The author, a pioneering medical geneticist, explains that as a Christian believer, “the experience of sequencing the human genome, and uncovering this most remarkable of all texts, was both a stunning scientific achievement and an occasion of worship”. The book combines a personal account of his faith and experiences as a genetics researcher.
Following the lead of C.S. Lewis, whose Mere Christianity was influential in Collins’s conversion from atheism, the book argues that belief in a transcendent, personal God can coexist with a scientific picture of the world that includes evolution.
One can respect his belief in the divinity of Jesus without agreeing that such a belief logically follows from his argument for the existence of God. Likewise, Collins goes beyond the evidence when he speculates that “God’s intention in creating the universe” may have been “to lead to creatures with whom He might have fellowship, namely human beings”.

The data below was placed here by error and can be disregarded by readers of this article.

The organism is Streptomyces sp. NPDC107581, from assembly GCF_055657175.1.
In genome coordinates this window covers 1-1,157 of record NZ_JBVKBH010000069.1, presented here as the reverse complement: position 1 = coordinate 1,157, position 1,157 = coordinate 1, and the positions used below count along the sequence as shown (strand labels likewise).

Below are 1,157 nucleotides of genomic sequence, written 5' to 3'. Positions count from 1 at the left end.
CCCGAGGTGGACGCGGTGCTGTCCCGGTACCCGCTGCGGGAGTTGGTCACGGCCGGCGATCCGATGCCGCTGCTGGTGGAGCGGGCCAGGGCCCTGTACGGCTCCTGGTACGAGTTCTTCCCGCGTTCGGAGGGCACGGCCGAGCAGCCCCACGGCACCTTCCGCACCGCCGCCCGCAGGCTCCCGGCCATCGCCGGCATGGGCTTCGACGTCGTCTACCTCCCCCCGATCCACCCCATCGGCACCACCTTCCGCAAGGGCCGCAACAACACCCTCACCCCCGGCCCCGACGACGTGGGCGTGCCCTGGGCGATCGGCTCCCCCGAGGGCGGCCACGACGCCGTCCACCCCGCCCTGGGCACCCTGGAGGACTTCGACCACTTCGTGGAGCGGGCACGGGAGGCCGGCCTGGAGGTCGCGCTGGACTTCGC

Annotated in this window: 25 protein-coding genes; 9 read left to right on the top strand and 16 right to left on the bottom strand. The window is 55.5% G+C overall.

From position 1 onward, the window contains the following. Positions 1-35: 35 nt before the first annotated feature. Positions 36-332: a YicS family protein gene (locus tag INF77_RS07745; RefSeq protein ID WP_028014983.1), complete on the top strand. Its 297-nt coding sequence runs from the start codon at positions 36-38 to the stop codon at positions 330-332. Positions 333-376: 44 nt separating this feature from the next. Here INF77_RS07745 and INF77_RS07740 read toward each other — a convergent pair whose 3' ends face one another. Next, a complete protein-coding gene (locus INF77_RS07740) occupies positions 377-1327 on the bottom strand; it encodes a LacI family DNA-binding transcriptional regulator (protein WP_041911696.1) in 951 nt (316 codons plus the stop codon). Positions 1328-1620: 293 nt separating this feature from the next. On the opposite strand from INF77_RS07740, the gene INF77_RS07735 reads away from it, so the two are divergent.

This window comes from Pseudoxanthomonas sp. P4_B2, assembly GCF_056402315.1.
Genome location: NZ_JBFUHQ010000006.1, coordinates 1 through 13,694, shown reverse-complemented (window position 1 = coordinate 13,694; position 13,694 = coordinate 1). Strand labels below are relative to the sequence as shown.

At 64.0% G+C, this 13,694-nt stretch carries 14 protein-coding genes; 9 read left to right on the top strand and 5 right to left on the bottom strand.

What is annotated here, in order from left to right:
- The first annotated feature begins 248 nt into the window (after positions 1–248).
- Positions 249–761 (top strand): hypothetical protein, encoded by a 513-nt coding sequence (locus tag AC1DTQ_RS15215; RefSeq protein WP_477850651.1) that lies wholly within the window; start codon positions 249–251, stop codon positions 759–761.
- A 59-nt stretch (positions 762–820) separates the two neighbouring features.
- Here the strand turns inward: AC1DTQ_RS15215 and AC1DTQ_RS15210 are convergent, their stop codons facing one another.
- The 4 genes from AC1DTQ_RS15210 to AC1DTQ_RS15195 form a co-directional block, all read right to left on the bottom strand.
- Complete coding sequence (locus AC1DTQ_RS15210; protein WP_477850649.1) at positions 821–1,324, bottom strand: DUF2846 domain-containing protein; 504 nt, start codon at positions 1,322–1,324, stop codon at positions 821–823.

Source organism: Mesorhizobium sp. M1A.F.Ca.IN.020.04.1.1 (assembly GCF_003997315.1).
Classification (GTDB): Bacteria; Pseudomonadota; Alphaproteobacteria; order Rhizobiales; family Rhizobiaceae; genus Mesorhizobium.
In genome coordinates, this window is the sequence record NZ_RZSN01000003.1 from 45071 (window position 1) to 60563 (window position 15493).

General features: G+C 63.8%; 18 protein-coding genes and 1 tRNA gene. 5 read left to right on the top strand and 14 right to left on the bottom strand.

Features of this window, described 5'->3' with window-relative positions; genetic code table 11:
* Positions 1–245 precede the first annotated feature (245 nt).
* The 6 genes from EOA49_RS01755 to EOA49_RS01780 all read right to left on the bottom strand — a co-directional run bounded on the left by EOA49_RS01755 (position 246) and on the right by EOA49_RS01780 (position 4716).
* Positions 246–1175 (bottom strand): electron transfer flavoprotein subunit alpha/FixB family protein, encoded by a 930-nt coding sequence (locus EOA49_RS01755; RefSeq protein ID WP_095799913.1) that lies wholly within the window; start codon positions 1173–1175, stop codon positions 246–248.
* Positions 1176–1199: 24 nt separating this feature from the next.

Many readers will doubt that all 10 or 15 billion years of cosmic history merely prepared the way for us, a pack of inquisitive primates pondering the starry expanses from our speck of planetary dust. Still, it’s bracing to be reminded, in our disenchanted day, that an eminent scientist can read the genetic code as sacred speech.